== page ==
A monastery with cave murals.
Just a few miles away from Kothmale Canal Settlement on the Galoya Valley is one of Digamadulla’s oldest monasteries with remnants of murals as old as the tenth century BC.
Found inside a cave, once used as a shrine room, the murals are on vaulted ceiling of the cave and have being drawn on a special plastered and polished surface. The remaining murals depict a scene of a young woman, alleged to be of Naga origin, venerating Avalokitesvara Bodhisattva. The Bodhisattva seems to be holding a lotus flower with a long stork in a vase in veneration to a Buddha statue, which has long gone missing.
The red, orange, green and brown shaded earthly colours used in the picture are made of natural ingredients and belong to the Polonnaruwa era, although other constructions in the monastery belong to the third century BC. The cave entrance is still adorned with carved rock pillars, which still stand crooked, while the remains of stupa—of Anuradhapura era of architecture—are scattered all around the cave having been ravaged by the treasure hunters too. Three parallel rows of standing rock pillars further indicated the presence of large scale construction on monastery grounds, now destroyed by time, weather and humans.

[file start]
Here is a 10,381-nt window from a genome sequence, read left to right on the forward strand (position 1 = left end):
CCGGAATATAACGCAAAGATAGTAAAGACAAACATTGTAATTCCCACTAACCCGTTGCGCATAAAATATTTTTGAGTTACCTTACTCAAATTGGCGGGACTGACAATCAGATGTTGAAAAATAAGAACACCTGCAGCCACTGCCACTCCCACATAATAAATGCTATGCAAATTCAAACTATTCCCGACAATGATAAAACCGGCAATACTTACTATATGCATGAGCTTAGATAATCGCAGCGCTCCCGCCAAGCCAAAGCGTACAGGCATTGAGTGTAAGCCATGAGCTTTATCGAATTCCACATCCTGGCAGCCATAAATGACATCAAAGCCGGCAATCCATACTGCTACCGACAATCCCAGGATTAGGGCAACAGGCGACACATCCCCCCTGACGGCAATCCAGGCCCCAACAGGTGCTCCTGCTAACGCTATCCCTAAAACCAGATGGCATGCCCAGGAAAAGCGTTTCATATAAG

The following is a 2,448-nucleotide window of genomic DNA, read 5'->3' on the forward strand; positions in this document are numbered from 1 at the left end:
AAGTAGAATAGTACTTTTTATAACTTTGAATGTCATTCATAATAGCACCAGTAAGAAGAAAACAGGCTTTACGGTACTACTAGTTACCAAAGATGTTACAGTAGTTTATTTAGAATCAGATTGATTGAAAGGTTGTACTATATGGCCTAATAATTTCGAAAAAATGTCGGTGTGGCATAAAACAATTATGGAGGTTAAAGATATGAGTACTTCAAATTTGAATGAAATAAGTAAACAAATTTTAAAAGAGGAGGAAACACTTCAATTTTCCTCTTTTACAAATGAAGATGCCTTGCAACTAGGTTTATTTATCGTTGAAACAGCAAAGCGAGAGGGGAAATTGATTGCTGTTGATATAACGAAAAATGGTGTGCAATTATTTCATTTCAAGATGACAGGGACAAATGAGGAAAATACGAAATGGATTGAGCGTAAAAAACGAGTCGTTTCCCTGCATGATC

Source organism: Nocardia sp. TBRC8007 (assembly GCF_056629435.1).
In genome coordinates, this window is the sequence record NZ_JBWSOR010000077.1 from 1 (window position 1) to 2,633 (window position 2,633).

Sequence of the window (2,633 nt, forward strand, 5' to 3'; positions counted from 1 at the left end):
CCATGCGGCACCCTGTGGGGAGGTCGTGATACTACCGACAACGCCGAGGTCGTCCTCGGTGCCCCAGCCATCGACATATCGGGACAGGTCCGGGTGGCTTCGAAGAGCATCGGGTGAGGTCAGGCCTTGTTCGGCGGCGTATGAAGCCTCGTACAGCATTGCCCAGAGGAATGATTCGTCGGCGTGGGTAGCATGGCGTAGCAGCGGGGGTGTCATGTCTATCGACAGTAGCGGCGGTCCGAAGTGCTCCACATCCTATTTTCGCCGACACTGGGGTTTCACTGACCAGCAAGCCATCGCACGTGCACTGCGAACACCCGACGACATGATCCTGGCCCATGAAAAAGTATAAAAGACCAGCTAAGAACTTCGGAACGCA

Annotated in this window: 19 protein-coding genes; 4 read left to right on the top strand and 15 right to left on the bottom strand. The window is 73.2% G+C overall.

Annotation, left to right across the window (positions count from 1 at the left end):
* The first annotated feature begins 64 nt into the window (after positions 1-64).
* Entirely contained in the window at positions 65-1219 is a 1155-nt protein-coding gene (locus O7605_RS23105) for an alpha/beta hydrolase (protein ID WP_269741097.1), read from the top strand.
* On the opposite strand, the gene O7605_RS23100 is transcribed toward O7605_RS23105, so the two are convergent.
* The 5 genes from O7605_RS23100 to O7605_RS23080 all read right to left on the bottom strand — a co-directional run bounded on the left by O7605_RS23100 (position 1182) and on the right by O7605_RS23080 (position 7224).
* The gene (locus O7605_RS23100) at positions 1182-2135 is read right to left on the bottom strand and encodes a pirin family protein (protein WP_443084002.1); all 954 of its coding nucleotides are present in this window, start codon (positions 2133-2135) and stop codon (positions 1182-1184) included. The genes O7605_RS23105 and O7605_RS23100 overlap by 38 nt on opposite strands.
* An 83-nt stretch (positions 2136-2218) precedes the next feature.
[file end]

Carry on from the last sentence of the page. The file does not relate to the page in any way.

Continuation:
A rock stairway, also destroyed, in the middle leads to the top of a rock plateau, which is scattered with ruins of various buildings. The bricks used for the construction belong to the centuries BC but only the rock pillars stand up right today.